And here, what seems the most terrifying of experiences for someone like me, the deep physical isolation of being unable to move or speak, becomes fertile ground for some of the film’s most poetic and beautiful passages; When Bauby speaks of the way he imagines his own former physical appearance, Schnabel uses old stills of Marlon Brando horsing around (and Bauby’s voice yells, as if to Schnabel himself, “That’s Marlon Brando!”). When Bauby discusses his own mortality, Schnabel gives us images of glaciers collapsing into frozen seas, a gentle reminder that we all face extinction and death. Which is, in the end, the beautiful acceptance at the heart of the film; The Diving Bell and The Butterfly is a lesson in living and dying, of being born and of being forced to let go. This places it perfectly within the realm of Schnabel’s concerns as a Director; In both Basquiat and Before NIght Falls we see creative lives destroyed by the machinations of the external world. What makes this film so much more meaningful to me than Schnabel’s two previous films is that he has inverted this idea and arrived at the same place; We see Bauby’s interior life re-born, an artist forged in a kind of physical death with a new palette of experience blossoming inside of him.
Man Of Letters: Julian Schnabel’s The Diving Bell And The Butterfly
Here, it must be said that for all of Schnabel’s best intentions and the brilliance of his formal technique, without the central performance given by Mathieu Amalric, I am not sure if the film would have worked. Thankfully, we’ll never know. I must confess that, in usual cinematic circumstances, I consider able-bodied actors playing disabled people to be a sort of Oscar-baiting minstrel act that sacrifices empathy for showy, stagy emotional “moments” (I think of films like Awakenings, I Am Sam and The Other Sister and I shudder with embarrassment). In this case, Amalric is only able to use about 75% of his face to deliver one of the most heart-wrenching performances I have ever seen; He says more with his single eye than many actors can using an arsenal of technique. In a stand-out scene in the film, Bauby must communicate his sadness to his mistress with only his long-time partner (and the mother of his children) present to translate for him; Amalric’s eye delivers the weight of both the gratitude and hurt of the moment with a depth and clarity that cuts to the bone.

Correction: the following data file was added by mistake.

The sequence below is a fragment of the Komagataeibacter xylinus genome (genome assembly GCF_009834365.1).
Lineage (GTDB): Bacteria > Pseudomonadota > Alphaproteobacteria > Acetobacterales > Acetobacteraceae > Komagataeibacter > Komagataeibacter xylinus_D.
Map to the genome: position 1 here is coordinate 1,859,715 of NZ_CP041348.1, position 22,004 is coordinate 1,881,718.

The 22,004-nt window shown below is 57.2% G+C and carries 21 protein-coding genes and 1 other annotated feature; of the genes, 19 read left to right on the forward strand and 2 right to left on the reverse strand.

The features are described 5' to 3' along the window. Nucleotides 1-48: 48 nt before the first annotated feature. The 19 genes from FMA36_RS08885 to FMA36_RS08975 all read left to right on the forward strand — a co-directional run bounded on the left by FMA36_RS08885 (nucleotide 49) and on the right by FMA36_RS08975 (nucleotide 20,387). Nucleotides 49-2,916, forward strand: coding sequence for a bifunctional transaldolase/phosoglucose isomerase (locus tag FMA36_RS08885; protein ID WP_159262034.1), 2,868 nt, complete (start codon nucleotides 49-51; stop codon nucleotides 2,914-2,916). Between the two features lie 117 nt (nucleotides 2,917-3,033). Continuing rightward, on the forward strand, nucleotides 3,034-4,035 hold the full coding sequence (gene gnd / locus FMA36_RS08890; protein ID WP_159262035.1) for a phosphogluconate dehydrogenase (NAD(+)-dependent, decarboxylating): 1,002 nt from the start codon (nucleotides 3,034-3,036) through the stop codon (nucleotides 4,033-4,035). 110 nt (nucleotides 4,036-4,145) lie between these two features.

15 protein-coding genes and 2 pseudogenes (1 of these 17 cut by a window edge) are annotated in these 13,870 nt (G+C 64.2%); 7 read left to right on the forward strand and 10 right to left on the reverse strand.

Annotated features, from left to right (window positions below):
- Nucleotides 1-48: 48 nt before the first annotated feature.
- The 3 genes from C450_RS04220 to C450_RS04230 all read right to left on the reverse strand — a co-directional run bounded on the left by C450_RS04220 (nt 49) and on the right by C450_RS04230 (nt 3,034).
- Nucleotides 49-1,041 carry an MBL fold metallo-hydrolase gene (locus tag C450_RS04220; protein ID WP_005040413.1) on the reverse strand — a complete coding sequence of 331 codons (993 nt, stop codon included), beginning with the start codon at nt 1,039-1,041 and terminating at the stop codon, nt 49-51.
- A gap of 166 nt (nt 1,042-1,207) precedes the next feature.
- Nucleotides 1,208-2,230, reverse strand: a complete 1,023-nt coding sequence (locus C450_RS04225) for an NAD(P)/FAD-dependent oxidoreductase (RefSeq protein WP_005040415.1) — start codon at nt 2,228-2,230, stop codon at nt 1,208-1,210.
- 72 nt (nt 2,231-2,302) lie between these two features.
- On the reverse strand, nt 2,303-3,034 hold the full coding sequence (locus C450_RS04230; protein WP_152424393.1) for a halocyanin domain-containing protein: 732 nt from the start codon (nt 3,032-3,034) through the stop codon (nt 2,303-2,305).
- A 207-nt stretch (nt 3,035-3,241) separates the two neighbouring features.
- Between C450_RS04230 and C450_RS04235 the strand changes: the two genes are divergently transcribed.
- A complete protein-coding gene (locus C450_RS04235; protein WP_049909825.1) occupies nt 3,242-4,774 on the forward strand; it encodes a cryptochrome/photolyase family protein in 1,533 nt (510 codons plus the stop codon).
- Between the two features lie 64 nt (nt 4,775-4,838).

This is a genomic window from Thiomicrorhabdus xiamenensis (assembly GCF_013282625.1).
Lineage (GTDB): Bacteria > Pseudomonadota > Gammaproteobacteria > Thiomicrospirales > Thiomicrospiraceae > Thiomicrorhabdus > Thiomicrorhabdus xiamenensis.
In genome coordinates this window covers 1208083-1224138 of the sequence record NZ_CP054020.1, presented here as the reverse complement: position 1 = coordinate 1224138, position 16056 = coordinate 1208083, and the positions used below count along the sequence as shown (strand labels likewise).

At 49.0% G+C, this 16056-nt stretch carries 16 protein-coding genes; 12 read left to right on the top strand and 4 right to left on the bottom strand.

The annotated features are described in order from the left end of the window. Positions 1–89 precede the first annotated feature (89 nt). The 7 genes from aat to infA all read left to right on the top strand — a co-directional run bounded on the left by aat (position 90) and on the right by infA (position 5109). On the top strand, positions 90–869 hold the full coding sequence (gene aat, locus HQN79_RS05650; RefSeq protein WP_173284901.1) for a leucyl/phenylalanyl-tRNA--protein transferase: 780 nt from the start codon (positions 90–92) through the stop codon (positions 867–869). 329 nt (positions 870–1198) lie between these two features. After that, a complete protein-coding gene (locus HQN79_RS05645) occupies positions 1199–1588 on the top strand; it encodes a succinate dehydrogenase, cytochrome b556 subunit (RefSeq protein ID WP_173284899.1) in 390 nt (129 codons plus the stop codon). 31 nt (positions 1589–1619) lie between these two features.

Of course, there are those who will say that Schnabel’s images have romanticized the situation (and Bauby’s faith in his own imagination) at the expense of the loss and grief at the heart of Bauby’s experience, but I thoroughly disagree; What makes this story possible as a film is Schnabel’s dedication to matching Bauby’s own poetry shot for shot, word for word. In lesser hands, I could imagine a cautionary juxtaposition of Bauby’s halcyon days at the superficial world of Elle Magazine played against some sort of punitive post-stroke interiority. Thank god Schnabel is far too great an artist for such moralizing; In my opinion, this film is a near-perfect achievement in the art of cinematic empathy. Without an implicit recognition of the beauty in the world, a beauty matched equally by the horror of his condition and his own death, Bauby’s work would be without meaning, and perhaps he would never have been able to complete the herculean task of composing his book. How could anyone create beauty under such trying circumstances if they didn’t experience it deeply? In his writing, Bauby was fighting for beauty, for the validity of the inner-life of words and ideas, and Schnabel’s visual translation is at once the Director’s deeply personal interpretation of the spirit of Bauby’s work as well as a profoundly moving presentation of the writer’s hurt and loss. The movie is a heartbreaking celebration of the human will and it is a superlative accomplishment.